Coronavirus in Context:
The symptoms of coronavirus are similar to the flu or a bad cold. Symptoms include a fever, cough and shortness of breath, according to the Centers for Disease Control.
Most healthy people will have mild symptoms. A study of more than 72,000 patients by the Centers for Disease Control in China showed 80-percent of the cases there were mild.
But infections can cause pneumonia, severe acute respiratory syndrome, kidney failure and even death, according to the World Health Organization. Older people with underlying health conditions are most at risk.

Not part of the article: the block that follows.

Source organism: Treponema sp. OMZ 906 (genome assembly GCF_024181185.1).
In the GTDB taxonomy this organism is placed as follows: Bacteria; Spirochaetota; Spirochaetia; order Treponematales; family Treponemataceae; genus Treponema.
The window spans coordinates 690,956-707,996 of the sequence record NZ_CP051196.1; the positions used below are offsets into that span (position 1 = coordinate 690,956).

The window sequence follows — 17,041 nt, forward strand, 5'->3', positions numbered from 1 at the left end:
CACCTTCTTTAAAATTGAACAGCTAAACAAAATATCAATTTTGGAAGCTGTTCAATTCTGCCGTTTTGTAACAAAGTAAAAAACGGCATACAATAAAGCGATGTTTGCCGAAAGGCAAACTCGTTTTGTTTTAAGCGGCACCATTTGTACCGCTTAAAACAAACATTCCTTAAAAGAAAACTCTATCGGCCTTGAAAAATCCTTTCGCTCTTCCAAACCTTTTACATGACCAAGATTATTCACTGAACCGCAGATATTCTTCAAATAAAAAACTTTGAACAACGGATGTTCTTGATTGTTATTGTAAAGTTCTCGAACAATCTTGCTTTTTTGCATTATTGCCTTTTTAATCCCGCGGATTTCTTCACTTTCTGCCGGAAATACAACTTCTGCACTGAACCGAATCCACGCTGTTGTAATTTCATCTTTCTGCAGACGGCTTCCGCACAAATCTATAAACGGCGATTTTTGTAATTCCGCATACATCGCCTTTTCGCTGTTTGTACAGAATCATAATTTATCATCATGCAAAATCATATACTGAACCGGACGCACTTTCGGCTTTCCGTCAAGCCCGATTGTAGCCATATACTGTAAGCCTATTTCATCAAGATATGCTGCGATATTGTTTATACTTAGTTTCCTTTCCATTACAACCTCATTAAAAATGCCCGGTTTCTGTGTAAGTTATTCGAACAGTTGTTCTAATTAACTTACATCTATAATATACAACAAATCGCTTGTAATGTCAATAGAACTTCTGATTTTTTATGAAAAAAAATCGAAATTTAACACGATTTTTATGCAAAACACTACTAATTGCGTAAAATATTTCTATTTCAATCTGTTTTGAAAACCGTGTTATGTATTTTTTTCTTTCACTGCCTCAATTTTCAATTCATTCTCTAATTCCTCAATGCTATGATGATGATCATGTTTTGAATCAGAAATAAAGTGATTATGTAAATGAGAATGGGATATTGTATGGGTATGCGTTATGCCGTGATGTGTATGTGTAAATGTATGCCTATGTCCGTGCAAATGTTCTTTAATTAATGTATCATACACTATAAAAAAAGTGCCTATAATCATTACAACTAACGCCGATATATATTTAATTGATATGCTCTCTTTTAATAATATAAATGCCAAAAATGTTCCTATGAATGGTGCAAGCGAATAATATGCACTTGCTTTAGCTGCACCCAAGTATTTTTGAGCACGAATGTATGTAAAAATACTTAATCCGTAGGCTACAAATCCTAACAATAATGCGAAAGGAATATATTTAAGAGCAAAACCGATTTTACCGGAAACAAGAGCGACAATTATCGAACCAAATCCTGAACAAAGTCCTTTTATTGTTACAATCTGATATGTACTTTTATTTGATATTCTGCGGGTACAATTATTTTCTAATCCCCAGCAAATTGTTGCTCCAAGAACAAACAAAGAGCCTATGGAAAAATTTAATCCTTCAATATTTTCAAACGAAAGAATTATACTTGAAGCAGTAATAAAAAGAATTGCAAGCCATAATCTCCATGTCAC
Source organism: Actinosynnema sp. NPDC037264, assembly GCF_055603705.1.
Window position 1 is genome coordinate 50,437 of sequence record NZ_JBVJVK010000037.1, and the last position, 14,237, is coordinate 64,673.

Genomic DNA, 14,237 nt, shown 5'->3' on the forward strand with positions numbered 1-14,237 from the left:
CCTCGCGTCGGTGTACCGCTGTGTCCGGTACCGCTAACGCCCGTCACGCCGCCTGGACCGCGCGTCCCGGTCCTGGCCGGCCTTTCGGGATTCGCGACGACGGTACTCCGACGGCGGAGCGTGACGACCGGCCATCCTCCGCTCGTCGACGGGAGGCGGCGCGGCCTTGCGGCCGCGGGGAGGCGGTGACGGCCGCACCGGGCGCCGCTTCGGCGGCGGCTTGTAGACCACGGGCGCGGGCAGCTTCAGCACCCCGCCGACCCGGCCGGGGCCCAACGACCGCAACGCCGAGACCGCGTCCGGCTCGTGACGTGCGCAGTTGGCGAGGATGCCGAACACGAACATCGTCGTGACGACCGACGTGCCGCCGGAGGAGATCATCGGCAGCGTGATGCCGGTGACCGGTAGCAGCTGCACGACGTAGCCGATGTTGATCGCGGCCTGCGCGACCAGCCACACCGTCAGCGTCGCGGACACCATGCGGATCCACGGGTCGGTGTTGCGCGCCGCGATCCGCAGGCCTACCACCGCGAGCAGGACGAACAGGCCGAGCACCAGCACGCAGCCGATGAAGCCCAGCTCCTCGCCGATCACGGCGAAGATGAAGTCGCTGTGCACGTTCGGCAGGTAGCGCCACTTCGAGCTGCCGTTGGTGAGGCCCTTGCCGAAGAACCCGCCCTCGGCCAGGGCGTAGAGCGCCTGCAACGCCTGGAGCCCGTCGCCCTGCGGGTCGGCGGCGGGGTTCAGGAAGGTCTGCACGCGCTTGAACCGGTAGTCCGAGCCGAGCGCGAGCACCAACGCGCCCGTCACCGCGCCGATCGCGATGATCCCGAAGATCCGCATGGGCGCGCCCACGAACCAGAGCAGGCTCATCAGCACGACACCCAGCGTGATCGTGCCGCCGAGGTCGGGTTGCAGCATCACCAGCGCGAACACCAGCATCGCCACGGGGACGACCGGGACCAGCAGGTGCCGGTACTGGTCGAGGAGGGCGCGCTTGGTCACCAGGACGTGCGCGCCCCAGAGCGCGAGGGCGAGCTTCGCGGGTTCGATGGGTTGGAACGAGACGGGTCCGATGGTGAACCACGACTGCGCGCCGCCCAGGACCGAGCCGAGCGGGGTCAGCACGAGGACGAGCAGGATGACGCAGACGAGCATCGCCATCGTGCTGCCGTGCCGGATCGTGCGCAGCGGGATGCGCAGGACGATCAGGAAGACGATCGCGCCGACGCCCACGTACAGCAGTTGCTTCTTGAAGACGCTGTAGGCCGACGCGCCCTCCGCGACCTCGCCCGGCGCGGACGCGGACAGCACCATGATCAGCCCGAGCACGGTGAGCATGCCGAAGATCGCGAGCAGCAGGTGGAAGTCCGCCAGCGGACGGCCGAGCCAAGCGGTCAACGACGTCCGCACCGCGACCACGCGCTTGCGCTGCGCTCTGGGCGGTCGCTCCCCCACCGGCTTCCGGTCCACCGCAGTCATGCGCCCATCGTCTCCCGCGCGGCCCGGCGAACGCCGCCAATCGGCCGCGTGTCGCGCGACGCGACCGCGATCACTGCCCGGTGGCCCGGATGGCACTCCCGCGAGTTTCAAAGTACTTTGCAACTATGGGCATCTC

The CDC believes symptoms may appear anywhere from two to 14 days after being exposed.
Lower your risk
- Wash your hands often with soap and water for at least 20 seconds. If soap and water are not available, use an alcohol-based hand sanitizer.
- Avoid touching your eyes, nose, and mouth with unwashed hands.
- Avoid close contact with people who are sick.
- Clean and disinfect frequently touched objects and surfaces.
- If you are 60 or over and have an underlying health condition such as cardiovascular disease, diabetes or respiratory illnesses like asthma or COPD, the World Health Organization advises you to try to avoid crowds or places where you might interact with people who are sick.